FIFE Council has been forced to rethink a proposed rise in parking charges in Kirkcaldy town centre after a storm of protest from local traders.
Council leader Alex Rowley has ordered a review into car parking in the town after shelving the council’s policy of an annual parking charge increase of inflation plus one per cent.
The Environment, Finance and Corporate Services Scrutiny Committee recommended that the current system be scrapped as different options for changing the car park charges were considered.
But signs in car parks in Kirkcaldy town centre were changed anyway - showing that fines have doubled to £60 - leading to criticism from traders on the High Street and town centre improvement group Kirkcaldy 4 All, whose manager Bill Harvey called for more discussion.
He said: “No-one is disputing that there is a cost attached to the provision of car parks but why is it that the only avenue chosen to raise this revenue is via increased charges?
“Why not consider investing in the car parks by introducing better lighting, wider bays and either a reduction in price or extension of time. Why not consult with town centre businesses and look for mutually beneficial solutions?”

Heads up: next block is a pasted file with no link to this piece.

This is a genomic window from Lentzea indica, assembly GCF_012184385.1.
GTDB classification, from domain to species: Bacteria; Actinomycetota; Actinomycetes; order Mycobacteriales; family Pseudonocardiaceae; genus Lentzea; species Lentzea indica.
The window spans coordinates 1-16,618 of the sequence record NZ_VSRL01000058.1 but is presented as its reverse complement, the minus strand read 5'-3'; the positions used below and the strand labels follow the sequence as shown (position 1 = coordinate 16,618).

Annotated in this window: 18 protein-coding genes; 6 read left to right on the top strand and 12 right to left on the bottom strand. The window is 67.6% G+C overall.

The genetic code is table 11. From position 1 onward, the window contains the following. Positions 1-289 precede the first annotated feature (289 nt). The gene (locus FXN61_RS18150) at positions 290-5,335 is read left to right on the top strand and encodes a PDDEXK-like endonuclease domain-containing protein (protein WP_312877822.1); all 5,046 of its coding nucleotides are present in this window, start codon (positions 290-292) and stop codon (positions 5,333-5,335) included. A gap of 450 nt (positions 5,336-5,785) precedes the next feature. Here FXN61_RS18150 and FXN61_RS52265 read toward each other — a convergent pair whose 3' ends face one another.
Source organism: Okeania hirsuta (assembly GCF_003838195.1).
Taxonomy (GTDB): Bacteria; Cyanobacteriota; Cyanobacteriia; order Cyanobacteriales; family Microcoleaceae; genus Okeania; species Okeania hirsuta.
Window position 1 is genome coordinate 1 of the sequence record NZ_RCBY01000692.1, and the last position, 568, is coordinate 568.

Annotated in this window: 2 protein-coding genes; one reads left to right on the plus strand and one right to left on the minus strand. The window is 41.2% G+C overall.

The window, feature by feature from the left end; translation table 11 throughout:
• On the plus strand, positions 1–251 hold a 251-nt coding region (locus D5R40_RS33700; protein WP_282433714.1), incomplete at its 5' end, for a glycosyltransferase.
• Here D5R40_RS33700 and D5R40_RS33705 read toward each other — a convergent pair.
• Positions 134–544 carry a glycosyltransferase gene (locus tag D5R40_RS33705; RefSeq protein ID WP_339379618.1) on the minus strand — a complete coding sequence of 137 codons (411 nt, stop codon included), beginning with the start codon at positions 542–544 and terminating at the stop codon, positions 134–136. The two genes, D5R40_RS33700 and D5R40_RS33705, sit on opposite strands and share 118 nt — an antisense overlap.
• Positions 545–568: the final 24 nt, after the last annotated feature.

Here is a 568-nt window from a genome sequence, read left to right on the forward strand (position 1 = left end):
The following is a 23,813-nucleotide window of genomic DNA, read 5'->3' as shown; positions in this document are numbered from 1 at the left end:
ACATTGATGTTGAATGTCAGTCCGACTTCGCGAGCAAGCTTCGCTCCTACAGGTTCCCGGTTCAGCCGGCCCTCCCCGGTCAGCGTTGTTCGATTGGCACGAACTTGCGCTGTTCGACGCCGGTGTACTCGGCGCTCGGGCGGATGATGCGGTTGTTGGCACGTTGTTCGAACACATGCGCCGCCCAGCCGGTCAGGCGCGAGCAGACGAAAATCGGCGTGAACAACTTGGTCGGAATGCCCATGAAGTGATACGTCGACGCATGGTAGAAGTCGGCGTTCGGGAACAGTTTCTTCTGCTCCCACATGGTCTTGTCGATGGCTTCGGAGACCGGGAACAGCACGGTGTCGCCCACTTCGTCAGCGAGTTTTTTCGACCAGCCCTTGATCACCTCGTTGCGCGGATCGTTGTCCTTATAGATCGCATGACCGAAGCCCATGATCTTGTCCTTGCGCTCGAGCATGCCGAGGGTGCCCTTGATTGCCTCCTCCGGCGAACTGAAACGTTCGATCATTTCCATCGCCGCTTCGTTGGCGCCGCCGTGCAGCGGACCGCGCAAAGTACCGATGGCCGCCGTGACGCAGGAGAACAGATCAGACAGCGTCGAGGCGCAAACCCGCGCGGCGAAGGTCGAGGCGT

Traders in the town centre have reacted with dismay, saying an increase could deter shoppers from coming to the High Street. Tam Page of Kingdom Kilts said: “With ideas like this you can see why the High Street is dying.”
Alistair Cameron of ACA Sports also criticised the proposed hike, saying: “This is yet another crazy idea from Fife Council to do with parking in Kirkcaldy.
“If we do need to make changes it should be pay on exit. At the moment parking in Kirkcaldy is a nightmare.”
Mr Rowley said he has asked for a report to be delivered on car parking charges in the town. “We have been looking at options for changing the way we charge for parking that would provide support for more people using the centres,” he said.
“I have asked council officers not to proceed with the annual increase and to bring a report to the Executive Committee by September outlining the options for change to this policy.
“This will have a financial implication on this year’s budget that we will manage within existing resources”.
The proposed hike was also criticised by Kirkcaldy MSP David Torrance as “a blatant money making exercise.”
He said: “I would urge Fife Council to rethink and to remember their pledge to encourage people to shop locally and work toward the much needed regeneration of Kirkcaldy town centre.”